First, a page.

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Going wireless was supposed to make business IT simpler. Companies would finally be able to connect any device to their network without running wires all through the office up and down stairs and through walls.
But even as the technology went mainstream, it was riddled with problems. It seemed to have a mind of its own. Sometimes it would work flawlessly. Then, without warning, it would pack up, leaving colleagues unable to complete even the most basic tasks.
For some firms, the problems are untenable and almost impossible to solve. Layers of complexity in the underlying system mean that identifying the source of faults is difficult. Both hardware and software can interact to create problems that even the savviest of IT pros can’t figure out.
Here are some of the reasons you continuously have problems with your WiFi and what you can do about it.
You Have Multiple Devices Sharing The Same Channels
Do you sometimes find that your business WiFi randomly drops as people arrive at the office? This is a telltale sign that you have a channel issue.
Channels for WiFi are analogous to those on the radio. Different frequencies provide various channels of communication.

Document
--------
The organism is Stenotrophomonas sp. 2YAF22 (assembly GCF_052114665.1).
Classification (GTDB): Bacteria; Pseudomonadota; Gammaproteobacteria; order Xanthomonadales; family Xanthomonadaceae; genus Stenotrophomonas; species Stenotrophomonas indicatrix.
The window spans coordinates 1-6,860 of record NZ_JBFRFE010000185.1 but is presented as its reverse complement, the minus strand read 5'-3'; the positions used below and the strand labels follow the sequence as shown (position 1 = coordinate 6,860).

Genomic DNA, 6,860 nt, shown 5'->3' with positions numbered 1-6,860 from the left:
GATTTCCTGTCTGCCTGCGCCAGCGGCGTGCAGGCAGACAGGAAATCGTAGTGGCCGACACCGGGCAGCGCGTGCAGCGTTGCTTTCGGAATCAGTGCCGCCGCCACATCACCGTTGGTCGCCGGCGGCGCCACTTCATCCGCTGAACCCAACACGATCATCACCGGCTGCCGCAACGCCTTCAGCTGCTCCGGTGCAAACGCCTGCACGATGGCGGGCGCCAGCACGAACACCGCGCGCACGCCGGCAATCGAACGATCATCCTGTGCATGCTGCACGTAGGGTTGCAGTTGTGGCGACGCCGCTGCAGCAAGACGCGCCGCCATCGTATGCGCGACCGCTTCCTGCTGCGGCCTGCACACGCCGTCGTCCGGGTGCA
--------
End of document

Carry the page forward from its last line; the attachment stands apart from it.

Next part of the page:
Channels, however, only have a limited capacity to transport data. When you exceed this threshold, you wind up with dropped signals and bottlenecks.
Most routers provide you with options to use multiple channels. So you want to make sure that you distribute all your office devices between them. The more sparsely you populate them, the better.
You Haven’t Tested Your Connection
Internet service providers will often market WiFi services as being faster than they actually are. For regular homeowners, this isn’t a massive issue. They don’t need incredible speeds. With businesses, though, bandwidth and speed do matter. If you’ve got five hundred computers in an office all trying to access the internet, the WiFi connection’s quality is essential.
Some companies use test equipment to determine whether their ISPs are delivering the service they claim to offer. Sometimes, you’ll find that your WiFi is substantially less speedy than initially claimed.
Your WiFi Onboarding Is Poor
Getting people set up on your WiFi should be simple, but some companies have an imperfect onboarding process. With so many firms operating BYOD policies, the process for connecting to WiFi networks differs from device to device. Networks themselves, therefore, are having to become more adaptable.
When installing a new system, look for one that is backward compatible. You want people to be able to connect to the network, even if they’re using old equipment that only works with older standards. Look for WiFi systems labeled with b/g/ac. These tend to work with practically all devices.
Your Router Is In The Wrong Place
Finally, think about the physical location of your router. It’s more important than you think. While routers are digital, the number of successful packets correlates with proximity to devices. Place it somewhere central in your office, and then organize desks around it. Make it into a hub.